REVIEW: CARLA BRUNI: LITTLE FRENCH SONGS

It’s appropriate that the album cover of Carla Bruni’s fourth album, Little French Songs, is a simple photo of the Italian-French singer and a presumably acoustic guitar because, well, that’s what the majority of this album consists of, Carla simply singing along to acoustic guitar. To that end, it’s so very mellow that it could pass for an album of lullabies. Which isn’t to say that it’s boring because it’s actually quite wonderful and a very pleasant listen. It’s just not something you would want to listen to while driving late at night unless it’s your intention to fall asleep and crash.

I suppose most would call this French pop or chanson for the simple reason that most of the songs are in French, but to my ears it sounds much more like folk that just so happens to be in French. If not folk, then I’d classify it as singer/songwriter fare, not that “singer/songwriter” really tells you a whole lot. (I mean, technically, Justin Bieber could be considered a singer/songwriter, but that’s not what you imagine when you hear that label, so I digress.) Some of the artists it reminds me of are Tracey Thorn, The Civil Wars and A Fine Frenzy (particularly her latest album, Pines). There’s also something of a country vibe to many of these songs as well, but more of an old school country vibe than a contemporary country vibe. The style of the guitar playing here is more like vintage Willie Nelson than, say, Blake Shelton. Carla Bruni is far too talented to even be mentioned in the same sentence as Blake Shelton. (Ironic, since I just did it, but you get my point, right?) But there’s a hint of June Carter in her — just replace the southern U.S. accent with a French one.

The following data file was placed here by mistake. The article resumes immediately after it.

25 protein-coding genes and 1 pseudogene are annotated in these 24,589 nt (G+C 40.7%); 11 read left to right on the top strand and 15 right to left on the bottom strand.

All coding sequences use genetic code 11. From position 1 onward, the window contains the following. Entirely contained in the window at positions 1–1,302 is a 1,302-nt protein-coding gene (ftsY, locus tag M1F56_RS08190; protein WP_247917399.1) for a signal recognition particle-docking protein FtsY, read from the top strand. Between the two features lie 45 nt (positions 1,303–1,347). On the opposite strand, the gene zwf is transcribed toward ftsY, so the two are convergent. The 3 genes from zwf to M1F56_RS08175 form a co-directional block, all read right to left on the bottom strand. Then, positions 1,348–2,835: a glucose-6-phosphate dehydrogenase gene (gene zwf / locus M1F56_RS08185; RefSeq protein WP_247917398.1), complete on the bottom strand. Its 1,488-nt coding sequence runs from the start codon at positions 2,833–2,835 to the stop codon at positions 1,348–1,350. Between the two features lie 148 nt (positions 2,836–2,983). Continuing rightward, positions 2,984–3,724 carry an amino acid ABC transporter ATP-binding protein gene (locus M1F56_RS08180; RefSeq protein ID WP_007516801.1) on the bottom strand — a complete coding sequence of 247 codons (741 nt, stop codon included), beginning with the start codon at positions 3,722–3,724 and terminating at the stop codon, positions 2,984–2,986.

I especially like the production of this album. Some of the songs have strings and other instruments, but Carla’s lovely voice — pretty, but with a hint of smokiness — always remains front and center with the acoustic guitar closely behind. I also adore how poetic and whimsical the album is. It might not be intended to be used as lullabies, but I don’t think Carla would object to my saying that it seems intended to inspire daydreams. Little French songs for sweet little daydreams.

 

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Paris365

An entertainment journalist for 20 years, Michael McCarthy was a columnist and contributing editor for the magazines Lollipop and LiveWire. He co-created and wrote for Cinezine, one of the '90's most popular movie E-zines. The only time he's not listening to music is when he's watching television shows and movies or reading, usually music magazines.

2 Comments to “REVIEW: CARLA BRUNI: LITTLE FRENCH SONGS”

  1. Jenni says:

    Thank you so much for this review, it encouraged me to finally buy it! Xx

  2. […] Check out the review here. […]

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